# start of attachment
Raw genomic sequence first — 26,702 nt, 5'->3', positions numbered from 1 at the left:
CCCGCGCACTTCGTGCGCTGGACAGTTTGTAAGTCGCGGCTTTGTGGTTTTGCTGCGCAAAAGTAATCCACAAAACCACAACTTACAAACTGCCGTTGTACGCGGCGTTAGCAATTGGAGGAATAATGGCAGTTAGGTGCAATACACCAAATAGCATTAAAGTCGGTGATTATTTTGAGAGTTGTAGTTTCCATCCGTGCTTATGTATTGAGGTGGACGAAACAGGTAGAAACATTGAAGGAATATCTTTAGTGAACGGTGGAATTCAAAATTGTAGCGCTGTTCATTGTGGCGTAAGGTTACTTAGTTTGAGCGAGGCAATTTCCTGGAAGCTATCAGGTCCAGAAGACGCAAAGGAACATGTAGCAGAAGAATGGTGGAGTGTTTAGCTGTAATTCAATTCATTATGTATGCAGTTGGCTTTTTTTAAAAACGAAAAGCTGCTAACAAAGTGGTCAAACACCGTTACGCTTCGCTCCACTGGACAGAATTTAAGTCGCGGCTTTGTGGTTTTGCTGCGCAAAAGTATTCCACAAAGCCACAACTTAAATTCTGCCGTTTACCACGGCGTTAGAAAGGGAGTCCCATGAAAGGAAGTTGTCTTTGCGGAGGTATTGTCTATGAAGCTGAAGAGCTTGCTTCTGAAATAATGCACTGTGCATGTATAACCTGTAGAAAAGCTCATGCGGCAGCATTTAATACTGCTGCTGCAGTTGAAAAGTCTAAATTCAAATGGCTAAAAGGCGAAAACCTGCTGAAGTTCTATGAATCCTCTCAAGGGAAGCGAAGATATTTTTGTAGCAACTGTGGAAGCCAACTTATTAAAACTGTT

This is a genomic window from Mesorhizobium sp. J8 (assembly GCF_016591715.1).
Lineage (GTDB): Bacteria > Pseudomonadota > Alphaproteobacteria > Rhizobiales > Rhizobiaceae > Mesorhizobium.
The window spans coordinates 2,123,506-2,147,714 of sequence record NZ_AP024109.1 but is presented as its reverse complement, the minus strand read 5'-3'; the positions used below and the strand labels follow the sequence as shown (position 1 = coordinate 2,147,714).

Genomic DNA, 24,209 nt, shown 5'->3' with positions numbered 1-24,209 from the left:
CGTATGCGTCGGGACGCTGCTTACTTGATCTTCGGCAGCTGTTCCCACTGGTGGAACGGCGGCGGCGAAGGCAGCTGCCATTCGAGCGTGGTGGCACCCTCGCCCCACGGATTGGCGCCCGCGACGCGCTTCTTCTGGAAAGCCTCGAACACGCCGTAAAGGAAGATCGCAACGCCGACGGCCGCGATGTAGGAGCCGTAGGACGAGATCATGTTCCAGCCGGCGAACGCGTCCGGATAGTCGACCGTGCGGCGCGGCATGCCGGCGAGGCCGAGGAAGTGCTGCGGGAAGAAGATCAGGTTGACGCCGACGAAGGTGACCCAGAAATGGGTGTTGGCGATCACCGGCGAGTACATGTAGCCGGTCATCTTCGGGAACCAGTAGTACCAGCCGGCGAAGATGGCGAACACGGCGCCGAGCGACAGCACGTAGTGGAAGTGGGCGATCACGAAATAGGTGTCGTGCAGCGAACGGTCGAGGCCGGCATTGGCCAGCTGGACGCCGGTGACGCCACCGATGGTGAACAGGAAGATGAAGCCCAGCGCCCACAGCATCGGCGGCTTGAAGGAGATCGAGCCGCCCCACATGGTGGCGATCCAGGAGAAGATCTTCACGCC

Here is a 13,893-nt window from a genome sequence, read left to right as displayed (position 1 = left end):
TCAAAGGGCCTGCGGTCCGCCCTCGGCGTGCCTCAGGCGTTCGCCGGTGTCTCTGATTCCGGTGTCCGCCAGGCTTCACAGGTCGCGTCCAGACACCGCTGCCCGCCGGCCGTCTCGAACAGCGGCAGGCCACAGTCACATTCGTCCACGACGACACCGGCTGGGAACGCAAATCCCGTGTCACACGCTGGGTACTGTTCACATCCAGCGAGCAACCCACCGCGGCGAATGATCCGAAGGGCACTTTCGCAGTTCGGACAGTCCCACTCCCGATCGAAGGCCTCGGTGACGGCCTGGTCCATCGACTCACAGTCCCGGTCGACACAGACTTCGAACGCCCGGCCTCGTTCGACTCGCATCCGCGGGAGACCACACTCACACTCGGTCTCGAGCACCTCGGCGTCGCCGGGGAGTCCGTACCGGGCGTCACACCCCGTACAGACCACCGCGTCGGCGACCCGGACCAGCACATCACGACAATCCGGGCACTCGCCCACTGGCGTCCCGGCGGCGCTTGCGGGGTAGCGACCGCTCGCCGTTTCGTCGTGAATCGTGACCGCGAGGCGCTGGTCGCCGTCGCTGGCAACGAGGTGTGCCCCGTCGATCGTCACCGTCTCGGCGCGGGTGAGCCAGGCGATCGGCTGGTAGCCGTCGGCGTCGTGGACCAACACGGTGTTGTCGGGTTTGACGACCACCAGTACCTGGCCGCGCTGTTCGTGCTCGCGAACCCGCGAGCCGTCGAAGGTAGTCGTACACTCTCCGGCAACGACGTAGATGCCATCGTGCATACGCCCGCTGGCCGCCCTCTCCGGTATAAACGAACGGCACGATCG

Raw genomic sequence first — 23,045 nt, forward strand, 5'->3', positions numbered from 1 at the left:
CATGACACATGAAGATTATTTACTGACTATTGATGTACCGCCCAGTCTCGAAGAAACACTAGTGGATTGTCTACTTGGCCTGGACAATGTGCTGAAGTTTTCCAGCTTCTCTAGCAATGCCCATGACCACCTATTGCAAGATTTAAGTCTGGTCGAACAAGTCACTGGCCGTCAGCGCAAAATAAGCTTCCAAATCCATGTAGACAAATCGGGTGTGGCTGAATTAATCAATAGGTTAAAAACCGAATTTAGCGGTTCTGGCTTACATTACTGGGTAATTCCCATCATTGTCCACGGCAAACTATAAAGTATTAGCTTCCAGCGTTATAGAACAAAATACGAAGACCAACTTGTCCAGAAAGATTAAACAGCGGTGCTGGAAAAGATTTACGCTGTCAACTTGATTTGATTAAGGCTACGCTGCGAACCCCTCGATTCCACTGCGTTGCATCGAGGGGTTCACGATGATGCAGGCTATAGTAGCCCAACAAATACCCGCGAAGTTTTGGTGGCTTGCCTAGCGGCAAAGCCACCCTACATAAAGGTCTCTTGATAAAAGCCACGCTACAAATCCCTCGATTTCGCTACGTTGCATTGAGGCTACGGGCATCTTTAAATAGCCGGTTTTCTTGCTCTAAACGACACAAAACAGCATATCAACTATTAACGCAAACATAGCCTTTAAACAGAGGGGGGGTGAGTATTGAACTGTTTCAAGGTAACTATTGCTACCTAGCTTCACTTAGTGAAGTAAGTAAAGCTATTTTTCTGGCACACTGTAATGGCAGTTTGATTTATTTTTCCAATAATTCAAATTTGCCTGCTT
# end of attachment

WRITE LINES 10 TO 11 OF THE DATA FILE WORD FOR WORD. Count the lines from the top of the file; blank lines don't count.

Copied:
Raw genomic sequence first — 23,045 nt, forward strand, 5'->3', positions numbered from 1 at the left:
CATGACACATGAAGATTATTTACTGACTATTGATGTACCGCCCAGTCTCGAAGAAACACTAGTGGATTGTCTACTTGGCCTGGACAATGTGCTGAAGTTTTCCAGCTTCTCTAGCAATGCCCATGACCACCTATTGCAAGATTTAAGTCTGGTCGAACAAGTCACTGGCCGTCAGCGCAAAATAAGCTTCCAAATCCATGTAGACAAATCGGGTGTGGCTGAATTAATCAATAGGTTAAAAACCGAATTTAGCGGTTCTGGCTTACATTACTGGGTAATTCCCATCATTGTCCACGGCAAACTATAAAGTATTAGCTTCCAGCGTTATAGAACAAAATACGAAGACCAACTTGTCCAGAAAGATTAAACAGCGGTGCTGGAAAAGATTTACGCTGTCAACTTGATTTGATTAAGGCTACGCTGCGAACCCCTCGATTCCACTGCGTTGCATCGAGGGGTTCACGATGATGCAGGCTATAGTAGCCCAACAAATACCCGCGAAGTTTTGGTGGCTTGCCTAGCGGCAAAGCCACCCTACATAAAGGTCTCTTGATAAAAGCCACGCTACAAATCCCTCGATTTCGCTACGTTGCATTGAGGCTACGGGCATCTTTAAATAGCCGGTTTTCTTGCTCTAAACGACACAAAACAGCATATCAACTATTAACGCAAACATAGCCTTTAAACAGAGGGGGGGTGAGTATTGAACTGTTTCAAGGTAACTATTGCTACCTAGCTTCACTTAGTGAAGTAAGTAAAGCTATTTTTCTGGCACACTGTAATGGCAGTTTGATTTATTTTTCCAATAATTCAAATTTGCCTGCTT